The toughest part of training is the preparation. The most important part is the routine of fine-tuning your steps. Sometimes, even a simple skill like grooming the coffee ground flat in a porta filter can feel impossible. “But you have to keep practising until you get it right. This is a journey that I truly enjoy with coffee,” said Shawn, who first got into training with Jason before his competition.
“Rituals are something passed on so if you learn the correct way from the beginning, you’ll get it right throughout. Personality however, is different for everyone. It’s not something you can give to the person you train, the barista will have to figure that out themselves,” says Jason.
A café’s profile is enhanced by team work that creates a universal understanding in the taste, character and presentation of the coffee through constant calibration.
Good friends bonded by coffee.
Defining a good cup of coffee
“It is what your customers like and this can be subjective,” says Shaun. Yellow Brick Road conducts market evaluation daily through customers’ feedback. In order to introduce more unique beans to the market, the café mixes beans that are familiar to the local palate such as chocolatey, nutty and caramel flavours with brighter beans that are of higher acidity with berry and fruity characters.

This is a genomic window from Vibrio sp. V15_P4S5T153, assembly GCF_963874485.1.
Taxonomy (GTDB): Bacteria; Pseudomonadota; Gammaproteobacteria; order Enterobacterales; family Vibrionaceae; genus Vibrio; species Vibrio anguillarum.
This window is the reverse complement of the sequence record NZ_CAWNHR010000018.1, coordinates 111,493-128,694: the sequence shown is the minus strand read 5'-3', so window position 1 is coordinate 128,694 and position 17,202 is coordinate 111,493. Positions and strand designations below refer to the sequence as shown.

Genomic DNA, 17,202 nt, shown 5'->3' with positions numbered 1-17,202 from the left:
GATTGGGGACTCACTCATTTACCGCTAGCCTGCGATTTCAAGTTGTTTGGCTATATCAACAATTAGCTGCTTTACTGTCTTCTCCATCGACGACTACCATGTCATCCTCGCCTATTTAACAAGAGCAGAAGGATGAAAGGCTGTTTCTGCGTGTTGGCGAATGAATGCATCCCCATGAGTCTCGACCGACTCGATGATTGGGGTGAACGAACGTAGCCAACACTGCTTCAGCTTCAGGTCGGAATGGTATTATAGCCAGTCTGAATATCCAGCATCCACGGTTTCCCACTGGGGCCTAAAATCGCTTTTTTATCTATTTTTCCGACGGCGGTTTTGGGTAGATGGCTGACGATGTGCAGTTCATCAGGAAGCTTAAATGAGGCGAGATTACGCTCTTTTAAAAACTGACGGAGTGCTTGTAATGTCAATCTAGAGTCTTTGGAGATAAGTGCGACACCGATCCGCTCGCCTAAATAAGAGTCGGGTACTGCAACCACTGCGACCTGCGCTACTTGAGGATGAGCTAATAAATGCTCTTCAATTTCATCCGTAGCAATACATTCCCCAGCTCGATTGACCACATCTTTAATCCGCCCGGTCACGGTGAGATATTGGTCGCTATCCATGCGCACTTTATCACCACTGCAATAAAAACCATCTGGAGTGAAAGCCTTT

Working with roasters
The café could have imported roasted beans from overseas but instead, they choose to work with local roasters. This way, they get to support local roasteries with close research and development on the beans they have selected. It also means fresher beans that are more accessible. Any follow up is only a phone call away. They believe their relationship with the local industry will help it grow.
Strategy in educating consumers about their product